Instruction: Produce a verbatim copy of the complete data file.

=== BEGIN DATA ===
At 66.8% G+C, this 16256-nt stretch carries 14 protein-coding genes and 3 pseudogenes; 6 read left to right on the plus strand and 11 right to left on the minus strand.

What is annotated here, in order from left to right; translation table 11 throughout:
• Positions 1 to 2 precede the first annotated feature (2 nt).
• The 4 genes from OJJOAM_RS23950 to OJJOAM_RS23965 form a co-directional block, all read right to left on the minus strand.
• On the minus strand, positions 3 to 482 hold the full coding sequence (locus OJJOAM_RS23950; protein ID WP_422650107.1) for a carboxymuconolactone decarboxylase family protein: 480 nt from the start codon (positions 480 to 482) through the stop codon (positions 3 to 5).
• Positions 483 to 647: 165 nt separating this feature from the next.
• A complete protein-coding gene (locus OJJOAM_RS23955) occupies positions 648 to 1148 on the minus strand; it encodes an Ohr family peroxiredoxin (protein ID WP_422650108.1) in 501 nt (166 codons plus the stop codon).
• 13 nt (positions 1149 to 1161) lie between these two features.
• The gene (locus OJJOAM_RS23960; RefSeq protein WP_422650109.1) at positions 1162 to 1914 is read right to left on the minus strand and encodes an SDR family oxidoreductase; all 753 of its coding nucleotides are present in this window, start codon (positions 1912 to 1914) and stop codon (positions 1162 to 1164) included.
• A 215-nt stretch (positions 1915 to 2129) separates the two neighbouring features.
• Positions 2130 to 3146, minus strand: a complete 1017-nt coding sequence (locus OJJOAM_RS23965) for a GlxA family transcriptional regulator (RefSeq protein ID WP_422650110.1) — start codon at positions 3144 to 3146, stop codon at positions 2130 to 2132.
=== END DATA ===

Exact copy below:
At 66.8% G+C, this 16256-nt stretch carries 14 protein-coding genes and 3 pseudogenes; 6 read left to right on the plus strand and 11 right to left on the minus strand.

What is annotated here, in order from left to right; translation table 11 throughout:
• Positions 1 to 2 precede the first annotated feature (2 nt).
• The 4 genes from OJJOAM_RS23950 to OJJOAM_RS23965 form a co-directional block, all read right to left on the minus strand.
• On the minus strand, positions 3 to 482 hold the full coding sequence (locus OJJOAM_RS23950; protein ID WP_422650107.1) for a carboxymuconolactone decarboxylase family protein: 480 nt from the start codon (positions 480 to 482) through the stop codon (positions 3 to 5).
• Positions 483 to 647: 165 nt separating this feature from the next.
• A complete protein-coding gene (locus OJJOAM_RS23955) occupies positions 648 to 1148 on the minus strand; it encodes an Ohr family peroxiredoxin (protein ID WP_422650108.1) in 501 nt (166 codons plus the stop codon).
• 13 nt (positions 1149 to 1161) lie between these two features.
• The gene (locus OJJOAM_RS23960; RefSeq protein WP_422650109.1) at positions 1162 to 1914 is read right to left on the minus strand and encodes an SDR family oxidoreductase; all 753 of its coding nucleotides are present in this window, start codon (positions 1912 to 1914) and stop codon (positions 1162 to 1164) included.
• A 215-nt stretch (positions 1915 to 2129) separates the two neighbouring features.
• Positions 2130 to 3146, minus strand: a complete 1017-nt coding sequence (locus OJJOAM_RS23965) for a GlxA family transcriptional regulator (RefSeq protein ID WP_422650110.1) — start codon at positions 3144 to 3146, stop codon at positions 2130 to 2132.